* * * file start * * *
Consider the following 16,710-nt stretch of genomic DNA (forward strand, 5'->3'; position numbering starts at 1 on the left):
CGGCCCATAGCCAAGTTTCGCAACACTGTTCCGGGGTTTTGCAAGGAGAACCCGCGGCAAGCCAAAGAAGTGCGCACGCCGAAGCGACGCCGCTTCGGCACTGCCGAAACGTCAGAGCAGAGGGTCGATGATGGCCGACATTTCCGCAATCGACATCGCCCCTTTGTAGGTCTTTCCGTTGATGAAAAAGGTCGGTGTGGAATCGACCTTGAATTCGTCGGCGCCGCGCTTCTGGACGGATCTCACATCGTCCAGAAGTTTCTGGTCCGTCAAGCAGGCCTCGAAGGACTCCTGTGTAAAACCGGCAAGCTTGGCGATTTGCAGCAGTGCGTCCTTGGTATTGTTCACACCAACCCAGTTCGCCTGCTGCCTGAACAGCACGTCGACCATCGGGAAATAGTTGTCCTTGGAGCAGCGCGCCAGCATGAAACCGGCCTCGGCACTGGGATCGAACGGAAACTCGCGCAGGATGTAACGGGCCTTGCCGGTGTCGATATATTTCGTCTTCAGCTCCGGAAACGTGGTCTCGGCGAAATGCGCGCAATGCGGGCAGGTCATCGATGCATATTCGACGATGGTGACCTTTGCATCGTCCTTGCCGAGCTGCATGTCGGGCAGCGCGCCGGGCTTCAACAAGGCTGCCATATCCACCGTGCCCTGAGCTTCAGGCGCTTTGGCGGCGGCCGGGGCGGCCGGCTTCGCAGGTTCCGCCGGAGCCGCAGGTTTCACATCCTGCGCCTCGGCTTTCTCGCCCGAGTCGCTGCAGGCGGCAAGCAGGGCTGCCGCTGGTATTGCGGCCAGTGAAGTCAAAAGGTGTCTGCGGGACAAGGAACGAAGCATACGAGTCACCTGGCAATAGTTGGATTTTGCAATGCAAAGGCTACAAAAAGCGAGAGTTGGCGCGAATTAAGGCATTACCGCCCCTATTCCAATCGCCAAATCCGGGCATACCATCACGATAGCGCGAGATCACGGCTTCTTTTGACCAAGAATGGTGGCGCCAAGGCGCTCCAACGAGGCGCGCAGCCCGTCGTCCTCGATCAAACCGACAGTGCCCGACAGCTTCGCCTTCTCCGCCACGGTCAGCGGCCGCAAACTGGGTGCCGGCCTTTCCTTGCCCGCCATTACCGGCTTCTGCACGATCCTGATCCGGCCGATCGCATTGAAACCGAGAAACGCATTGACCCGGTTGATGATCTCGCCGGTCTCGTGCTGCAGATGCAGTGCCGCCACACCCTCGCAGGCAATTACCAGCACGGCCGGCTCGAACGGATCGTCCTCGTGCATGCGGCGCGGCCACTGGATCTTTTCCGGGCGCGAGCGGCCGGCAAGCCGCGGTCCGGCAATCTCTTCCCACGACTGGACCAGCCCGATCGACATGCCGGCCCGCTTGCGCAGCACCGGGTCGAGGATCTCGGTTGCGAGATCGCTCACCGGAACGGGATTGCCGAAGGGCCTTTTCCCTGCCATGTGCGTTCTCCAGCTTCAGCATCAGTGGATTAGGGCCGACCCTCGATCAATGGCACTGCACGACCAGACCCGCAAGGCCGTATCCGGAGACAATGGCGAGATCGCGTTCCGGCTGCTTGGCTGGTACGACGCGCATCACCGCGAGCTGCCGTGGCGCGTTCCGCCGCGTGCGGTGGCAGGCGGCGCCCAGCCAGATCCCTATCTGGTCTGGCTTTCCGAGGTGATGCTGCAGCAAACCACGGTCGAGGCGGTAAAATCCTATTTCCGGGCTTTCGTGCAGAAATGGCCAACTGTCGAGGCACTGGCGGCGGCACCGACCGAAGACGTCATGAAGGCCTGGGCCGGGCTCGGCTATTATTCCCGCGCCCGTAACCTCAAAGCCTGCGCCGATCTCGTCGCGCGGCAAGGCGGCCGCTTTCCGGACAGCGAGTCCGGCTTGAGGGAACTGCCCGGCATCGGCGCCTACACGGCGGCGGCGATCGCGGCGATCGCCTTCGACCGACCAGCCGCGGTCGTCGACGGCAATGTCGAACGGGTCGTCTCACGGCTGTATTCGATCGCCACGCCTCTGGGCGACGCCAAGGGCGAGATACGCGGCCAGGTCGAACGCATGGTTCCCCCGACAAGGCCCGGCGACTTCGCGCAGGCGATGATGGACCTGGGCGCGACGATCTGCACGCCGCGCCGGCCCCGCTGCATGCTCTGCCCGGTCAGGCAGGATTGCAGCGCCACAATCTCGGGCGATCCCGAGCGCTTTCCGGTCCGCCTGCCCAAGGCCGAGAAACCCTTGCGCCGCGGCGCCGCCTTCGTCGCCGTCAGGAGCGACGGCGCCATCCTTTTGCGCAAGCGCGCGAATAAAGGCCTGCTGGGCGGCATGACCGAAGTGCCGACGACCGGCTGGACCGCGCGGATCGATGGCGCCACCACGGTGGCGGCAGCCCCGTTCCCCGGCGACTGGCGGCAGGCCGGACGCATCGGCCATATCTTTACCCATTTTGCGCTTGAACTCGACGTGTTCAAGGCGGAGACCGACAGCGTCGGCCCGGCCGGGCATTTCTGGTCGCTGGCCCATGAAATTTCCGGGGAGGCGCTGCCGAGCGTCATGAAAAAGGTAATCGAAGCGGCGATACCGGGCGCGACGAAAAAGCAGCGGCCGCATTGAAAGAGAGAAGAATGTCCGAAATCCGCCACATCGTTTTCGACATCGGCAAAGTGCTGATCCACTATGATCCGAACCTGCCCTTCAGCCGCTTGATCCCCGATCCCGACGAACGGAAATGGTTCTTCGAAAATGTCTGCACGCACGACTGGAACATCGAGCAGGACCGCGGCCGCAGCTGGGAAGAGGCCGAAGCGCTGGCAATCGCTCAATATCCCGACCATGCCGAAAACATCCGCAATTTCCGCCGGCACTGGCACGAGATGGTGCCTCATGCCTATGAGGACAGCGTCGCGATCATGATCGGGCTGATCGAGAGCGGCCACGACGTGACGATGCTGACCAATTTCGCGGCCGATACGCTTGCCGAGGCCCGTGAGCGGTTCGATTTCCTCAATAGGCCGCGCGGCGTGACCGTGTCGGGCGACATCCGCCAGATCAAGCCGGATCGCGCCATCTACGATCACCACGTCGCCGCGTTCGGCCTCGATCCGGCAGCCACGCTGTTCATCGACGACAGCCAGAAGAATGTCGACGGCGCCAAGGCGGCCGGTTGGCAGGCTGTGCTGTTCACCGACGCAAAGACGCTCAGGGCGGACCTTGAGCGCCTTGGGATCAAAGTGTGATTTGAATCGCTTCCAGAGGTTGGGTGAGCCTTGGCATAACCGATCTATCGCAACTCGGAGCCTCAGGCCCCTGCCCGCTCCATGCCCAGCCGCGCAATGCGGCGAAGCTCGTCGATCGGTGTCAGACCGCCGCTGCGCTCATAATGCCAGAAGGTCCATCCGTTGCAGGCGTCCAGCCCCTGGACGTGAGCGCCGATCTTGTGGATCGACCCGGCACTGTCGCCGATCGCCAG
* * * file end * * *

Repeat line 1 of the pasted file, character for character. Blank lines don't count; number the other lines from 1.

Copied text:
Consider the following 16,710-nt stretch of genomic DNA (forward strand, 5'->3'; position numbering starts at 1 on the left):